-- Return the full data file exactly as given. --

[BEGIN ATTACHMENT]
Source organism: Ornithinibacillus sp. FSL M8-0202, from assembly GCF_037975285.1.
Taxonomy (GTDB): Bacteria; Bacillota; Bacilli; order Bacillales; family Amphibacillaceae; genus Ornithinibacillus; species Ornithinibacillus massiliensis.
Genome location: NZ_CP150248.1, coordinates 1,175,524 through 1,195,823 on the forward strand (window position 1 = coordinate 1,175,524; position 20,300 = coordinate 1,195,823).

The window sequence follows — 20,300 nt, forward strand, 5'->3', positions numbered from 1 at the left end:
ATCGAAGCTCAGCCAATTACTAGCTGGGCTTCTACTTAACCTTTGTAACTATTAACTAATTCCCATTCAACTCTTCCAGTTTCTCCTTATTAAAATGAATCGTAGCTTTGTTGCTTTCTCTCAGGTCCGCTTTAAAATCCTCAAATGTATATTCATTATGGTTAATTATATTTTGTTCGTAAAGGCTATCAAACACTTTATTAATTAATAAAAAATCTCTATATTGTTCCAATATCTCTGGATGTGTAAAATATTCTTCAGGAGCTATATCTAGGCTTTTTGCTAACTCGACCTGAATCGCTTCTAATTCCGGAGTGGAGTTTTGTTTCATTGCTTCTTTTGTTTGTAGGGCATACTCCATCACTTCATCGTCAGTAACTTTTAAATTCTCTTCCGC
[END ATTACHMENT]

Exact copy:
Source organism: Ornithinibacillus sp. FSL M8-0202, from assembly GCF_037975285.1.
Taxonomy (GTDB): Bacteria; Bacillota; Bacilli; order Bacillales; family Amphibacillaceae; genus Ornithinibacillus; species Ornithinibacillus massiliensis.
Genome location: NZ_CP150248.1, coordinates 1,175,524 through 1,195,823 on the forward strand (window position 1 = coordinate 1,175,524; position 20,300 = coordinate 1,195,823).

The window sequence follows — 20,300 nt, forward strand, 5'->3', positions numbered from 1 at the left end:
ATCGAAGCTCAGCCAATTACTAGCTGGGCTTCTACTTAACCTTTGTAACTATTAACTAATTCCCATTCAACTCTTCCAGTTTCTCCTTATTAAAATGAATCGTAGCTTTGTTGCTTTCTCTCAGGTCCGCTTTAAAATCCTCAAATGTATATTCATTATGGTTAATTATATTTTGTTCGTAAAGGCTATCAAACACTTTATTAATTAATAAAAAATCTCTATATTGTTCCAATATCTCTGGATGTGTAAAATATTCTTCAGGAGCTATATCTAGGCTTTTTGCTAACTCGACCTGAATCGCTTCTAATTCCGGAGTGGAGTTTTGTTTCATTGCTTCTTTTGTTTGTAGGGCATACTCCATCACTTCATCGTCAGTAACTTTTAAATTCTCTTCCGC